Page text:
How To Write Correct Sentences: Part 2-Compound Sentences

Okay, we’re back with another post on sentence structure.  This one is going to be a little longer.  Let’s see if we’re up for it.

Ready…Set…LEARNSENTENCESTRUCTURE!!!

Compound Sentences
The Quasi-Exciting Science of Sentences!

Compound sentences are made when you combine two independent clauses (those simple sentence, subject+verb things from last time).  The word ‘compound’ can be defined as meaning “made of two or more parts.”  So a compound sentence is made of two simple sentences being joined together.  You can combine two simple sentences (or independent clauses–they’re pretty much the same thing at this point) in three different ways.

Way #1-  Independent Clause(,) Coordinating Conjunction +Independent Clause(.)

A coordinating conjunction is a word, such as and, but, or, so, for, yet, and nor, that allows you to combine two otherwise separate sentences.  That’s it.  Those are your seven coordinating conjunctions.

Here are some examples:

I like cake, and I will eat it.

My dog is named Cake, but please don’t eat him.

I don’t normally eat pets, yet my stomach groans for nourishment.

Piece of cake, right?

The Writing Narwhal Stalks Its Prey

Way #2-  Independent Clause(;) Transitional Expression(,) Independent Clause(.)

Transitional expression: These are words like therefore, nevertheless, however, as a result and so on.  They show a connection between the first sentence and the next one.  There are a bunch of these, and I probably couldn’t think of them all if I had all three-day weekend to do so.  Which I don’t.  I have stuff to do.  But you don’t need to know every single transitional expression to write a proper sentence as long as you get the general idea.

To put the same general idea in another form:

Subject +Verb(semicolon) Transitional Expression(comma) Subject +Verb.

Is this getting technical and boring, or what?  Well, if you learn it and can use it properly, I promise we’ll never talk about it again.  It will be one of those “it-which-shall-not-be-named” kinds of situations.  Let’s look at some examples:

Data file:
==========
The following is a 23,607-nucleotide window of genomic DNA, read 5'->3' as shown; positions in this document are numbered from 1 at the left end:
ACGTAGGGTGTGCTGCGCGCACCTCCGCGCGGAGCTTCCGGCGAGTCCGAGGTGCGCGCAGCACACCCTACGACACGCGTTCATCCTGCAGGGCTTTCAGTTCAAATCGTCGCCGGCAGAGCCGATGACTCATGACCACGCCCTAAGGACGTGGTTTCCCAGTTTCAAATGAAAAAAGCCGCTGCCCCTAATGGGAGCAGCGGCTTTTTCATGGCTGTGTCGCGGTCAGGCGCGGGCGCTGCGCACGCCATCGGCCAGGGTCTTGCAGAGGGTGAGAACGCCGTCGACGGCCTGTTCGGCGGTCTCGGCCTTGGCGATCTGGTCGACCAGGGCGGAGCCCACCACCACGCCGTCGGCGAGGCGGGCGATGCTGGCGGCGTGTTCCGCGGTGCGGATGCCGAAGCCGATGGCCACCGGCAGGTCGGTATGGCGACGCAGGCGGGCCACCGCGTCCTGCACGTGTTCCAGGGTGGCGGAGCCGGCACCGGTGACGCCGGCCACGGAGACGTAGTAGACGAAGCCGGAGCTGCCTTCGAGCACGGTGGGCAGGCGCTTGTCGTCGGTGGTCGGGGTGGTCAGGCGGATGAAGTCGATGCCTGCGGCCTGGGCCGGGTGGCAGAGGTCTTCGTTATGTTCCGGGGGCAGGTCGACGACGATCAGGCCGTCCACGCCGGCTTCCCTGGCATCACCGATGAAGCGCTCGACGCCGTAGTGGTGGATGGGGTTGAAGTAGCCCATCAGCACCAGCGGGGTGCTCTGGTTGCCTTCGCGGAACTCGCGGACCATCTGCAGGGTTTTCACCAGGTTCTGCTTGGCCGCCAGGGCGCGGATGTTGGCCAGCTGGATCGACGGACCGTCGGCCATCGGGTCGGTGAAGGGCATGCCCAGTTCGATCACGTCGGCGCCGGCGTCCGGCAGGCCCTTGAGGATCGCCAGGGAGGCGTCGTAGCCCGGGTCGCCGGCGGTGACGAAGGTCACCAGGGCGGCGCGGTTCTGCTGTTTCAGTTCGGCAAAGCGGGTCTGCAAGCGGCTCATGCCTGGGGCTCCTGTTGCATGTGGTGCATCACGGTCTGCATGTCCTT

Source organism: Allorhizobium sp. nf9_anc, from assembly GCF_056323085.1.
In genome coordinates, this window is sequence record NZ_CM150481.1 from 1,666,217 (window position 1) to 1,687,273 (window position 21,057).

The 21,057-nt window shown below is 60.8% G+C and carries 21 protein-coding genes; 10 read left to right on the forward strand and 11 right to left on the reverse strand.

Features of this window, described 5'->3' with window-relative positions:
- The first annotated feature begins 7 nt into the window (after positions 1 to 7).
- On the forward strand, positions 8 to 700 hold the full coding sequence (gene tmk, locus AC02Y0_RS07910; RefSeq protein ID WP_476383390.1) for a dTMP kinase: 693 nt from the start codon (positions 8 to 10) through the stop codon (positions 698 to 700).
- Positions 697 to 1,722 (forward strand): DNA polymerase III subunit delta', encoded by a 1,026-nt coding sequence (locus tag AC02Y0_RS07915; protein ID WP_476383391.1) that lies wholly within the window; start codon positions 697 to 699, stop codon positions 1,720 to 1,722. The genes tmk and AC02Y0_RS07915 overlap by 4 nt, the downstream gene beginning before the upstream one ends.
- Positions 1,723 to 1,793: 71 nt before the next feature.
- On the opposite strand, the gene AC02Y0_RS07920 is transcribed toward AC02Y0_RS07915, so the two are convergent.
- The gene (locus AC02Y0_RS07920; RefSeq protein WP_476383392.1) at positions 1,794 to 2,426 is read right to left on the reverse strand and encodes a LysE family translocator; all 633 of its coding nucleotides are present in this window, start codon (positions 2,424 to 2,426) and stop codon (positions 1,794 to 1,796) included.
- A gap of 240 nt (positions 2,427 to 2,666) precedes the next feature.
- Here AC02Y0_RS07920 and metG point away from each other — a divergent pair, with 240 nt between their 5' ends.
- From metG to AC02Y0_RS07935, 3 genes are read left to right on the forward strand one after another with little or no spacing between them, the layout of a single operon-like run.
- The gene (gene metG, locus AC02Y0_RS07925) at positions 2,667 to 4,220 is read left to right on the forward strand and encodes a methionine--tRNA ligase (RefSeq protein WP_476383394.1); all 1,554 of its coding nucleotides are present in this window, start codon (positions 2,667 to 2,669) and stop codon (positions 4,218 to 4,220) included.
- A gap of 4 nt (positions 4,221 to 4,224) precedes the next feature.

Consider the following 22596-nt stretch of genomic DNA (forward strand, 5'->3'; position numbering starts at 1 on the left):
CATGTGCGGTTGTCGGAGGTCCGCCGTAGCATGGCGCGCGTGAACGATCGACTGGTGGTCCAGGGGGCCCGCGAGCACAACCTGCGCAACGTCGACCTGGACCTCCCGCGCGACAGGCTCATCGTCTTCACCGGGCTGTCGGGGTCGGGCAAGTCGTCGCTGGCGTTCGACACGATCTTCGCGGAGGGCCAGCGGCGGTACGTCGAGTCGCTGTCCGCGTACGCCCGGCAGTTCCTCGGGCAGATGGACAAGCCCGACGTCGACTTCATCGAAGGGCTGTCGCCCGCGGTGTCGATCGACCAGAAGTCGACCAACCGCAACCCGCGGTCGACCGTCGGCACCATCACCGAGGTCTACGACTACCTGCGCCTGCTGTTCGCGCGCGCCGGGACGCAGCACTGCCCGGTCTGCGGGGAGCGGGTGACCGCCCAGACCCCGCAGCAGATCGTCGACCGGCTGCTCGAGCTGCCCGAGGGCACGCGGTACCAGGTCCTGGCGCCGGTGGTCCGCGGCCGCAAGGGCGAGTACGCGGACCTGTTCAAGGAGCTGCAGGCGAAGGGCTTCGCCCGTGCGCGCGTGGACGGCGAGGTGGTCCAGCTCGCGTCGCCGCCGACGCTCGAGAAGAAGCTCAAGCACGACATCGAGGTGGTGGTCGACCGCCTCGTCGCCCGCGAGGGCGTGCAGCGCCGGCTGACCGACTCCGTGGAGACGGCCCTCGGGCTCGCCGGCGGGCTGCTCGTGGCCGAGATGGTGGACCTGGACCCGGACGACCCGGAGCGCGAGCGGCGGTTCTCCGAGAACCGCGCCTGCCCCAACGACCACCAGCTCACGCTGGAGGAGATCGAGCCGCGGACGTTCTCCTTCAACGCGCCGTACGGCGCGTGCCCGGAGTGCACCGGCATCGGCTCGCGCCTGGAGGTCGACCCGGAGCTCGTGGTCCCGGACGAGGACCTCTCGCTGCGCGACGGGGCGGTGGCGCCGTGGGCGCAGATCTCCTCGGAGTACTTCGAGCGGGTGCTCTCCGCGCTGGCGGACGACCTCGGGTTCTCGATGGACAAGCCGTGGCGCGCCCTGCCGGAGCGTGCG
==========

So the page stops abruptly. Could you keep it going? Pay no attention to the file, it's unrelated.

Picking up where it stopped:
I like cake; therefore, I will eat it.

You sure do like cake; nevertheless, I must forbid you from eating it.

I am a cake-powered robot; however, I can also run on ice cream.

Why is it so angry?

Way #3-  Independent Clause (;) Independent Clause(.)

Okay, this one is pretty simple.  You just use a semicolon to join two complete sentences that are related instead of using a period to separate them.  The semicolon indicates to the reader that the sentence after the semicolon has something to do with the sentence before it.  So why are semicolons so difficult to use?  Usually, it’s because people use them more than is necessary.  Because semicolons aren’t used as much as other types of punctuation, they are more noticeable in a sentence when they are finally used.  If you throw a lot of semicolons into a sentence, people will definitely notice; they’ll think it’s weird.  They’ll think you’re weird.  Don’t be a semicolon weirdo.

Examples:

It must be lunch time; you won’t stop talking about cake.

I don’t think we need another example; one is enough.

Compound Sentences #3
The sinister Dr. Baron Count Semicolon Strikes Again

Got it?

To recap, you can combine two simple sentences to make a compound sentences by using one of the following formats:

  1. Independent Clause(,) Coordinating Conjunction +Independent Clause(.)
  2. Independent Clause(;) Transitional Expression(,) Independent Clause(.)
  3. Independent Clause (;) Independent Clause(.)

We’ll follow up this post with the next type of sentence: the Complex Sentence (how exciting, right?)  As always, feel free to ask questions in the comments section.  We’ll do our best to answer them.  (To help prevent spam, all comments must be reviewed by the Lab before they will show up in the comments section, so there’s no need to stress if you send a comment and it doesn’t show up instantly.  Please give us a day or two to filter through them, or send us an email at **sdawritinglab(at)gmail.com**)